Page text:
the unforgettable elaine stritch

what director chiemi karasawa learned from the late (great) performer while filming elaine’s 2014 life portrait, “elaine stritch: shoot me”
August 14, 2014  |   column: DELIBERATE POLISH

i first met elaine…”while at the hairdresser on 57th street! i had only a small idea of her work from films and 30 rock, but i went home and fell down the rabbit hole on the internet reading all about her incredible history as a performer and personality.”

researching turned into filming when…”i became obsessed with making a candid documentary about her life. i wanted to bring elaine to a larger audience, and to tell a new generation what an incredible role model she was. little did i know what it would entail!”

what surprised me the most was…”her vulnerability. she had massive insecurities about performing. her surprise and delight that her audiences adored her always impressed me. she cared about everything. at the end of filming, she said ‘what you want to make of this film is none of my business, it’s your movie.’ and then, ultimately she had a million things to say about it!”

friendship, to elaine, was…”curious and inquisitive. she was always asking about people, musing about relationships and trying to solve problems. she took time for people she cared about—especially her family and fans and became an incredibly supportive and loyal friend.”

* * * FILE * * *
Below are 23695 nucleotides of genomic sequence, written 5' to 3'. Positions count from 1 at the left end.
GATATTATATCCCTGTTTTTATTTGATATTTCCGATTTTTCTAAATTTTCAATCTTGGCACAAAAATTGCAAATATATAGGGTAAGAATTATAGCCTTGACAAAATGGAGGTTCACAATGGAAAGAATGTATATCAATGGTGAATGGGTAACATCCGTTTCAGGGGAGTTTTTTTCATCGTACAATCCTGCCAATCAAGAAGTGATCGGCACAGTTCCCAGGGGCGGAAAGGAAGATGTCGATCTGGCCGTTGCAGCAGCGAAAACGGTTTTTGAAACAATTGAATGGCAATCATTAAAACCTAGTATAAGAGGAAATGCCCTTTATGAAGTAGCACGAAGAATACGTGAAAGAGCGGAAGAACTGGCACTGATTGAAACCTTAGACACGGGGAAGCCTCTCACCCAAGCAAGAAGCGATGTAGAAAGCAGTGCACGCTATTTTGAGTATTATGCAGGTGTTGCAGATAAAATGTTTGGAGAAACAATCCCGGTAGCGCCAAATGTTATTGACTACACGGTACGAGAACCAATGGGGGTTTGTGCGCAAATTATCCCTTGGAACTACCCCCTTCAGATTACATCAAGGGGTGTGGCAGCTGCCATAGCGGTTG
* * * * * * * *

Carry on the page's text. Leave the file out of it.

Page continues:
the most important thing she taught me is…”to always ask for what you want, on any level. elaine did not live her life from the backseat. she was incredibly brave and never allowed herself to be overlooked. she had no patience for nonsense, but she had a lot of class.”

i’ll never forget the night of the premiere…”at the tribeca film festival. back when when we had screened the first cut, she suggested a list of changes—from funnier shots to more wardrobe switches. the night of the premiere she sat in the audience and watched the film with 500 people. they laughed, cried and gave a thunderous standing ovation. she was on cloud nine. as we made our way to the podium, she grabbed my arm and said ‘thank you, chiemi. those changes made all the difference!’ of course, i hadn’t changed a thing. what changed was her perception of the film.”

 (elaine stritch: shoot me will soon be re-released in los angeles and new york. check local listings for details.)

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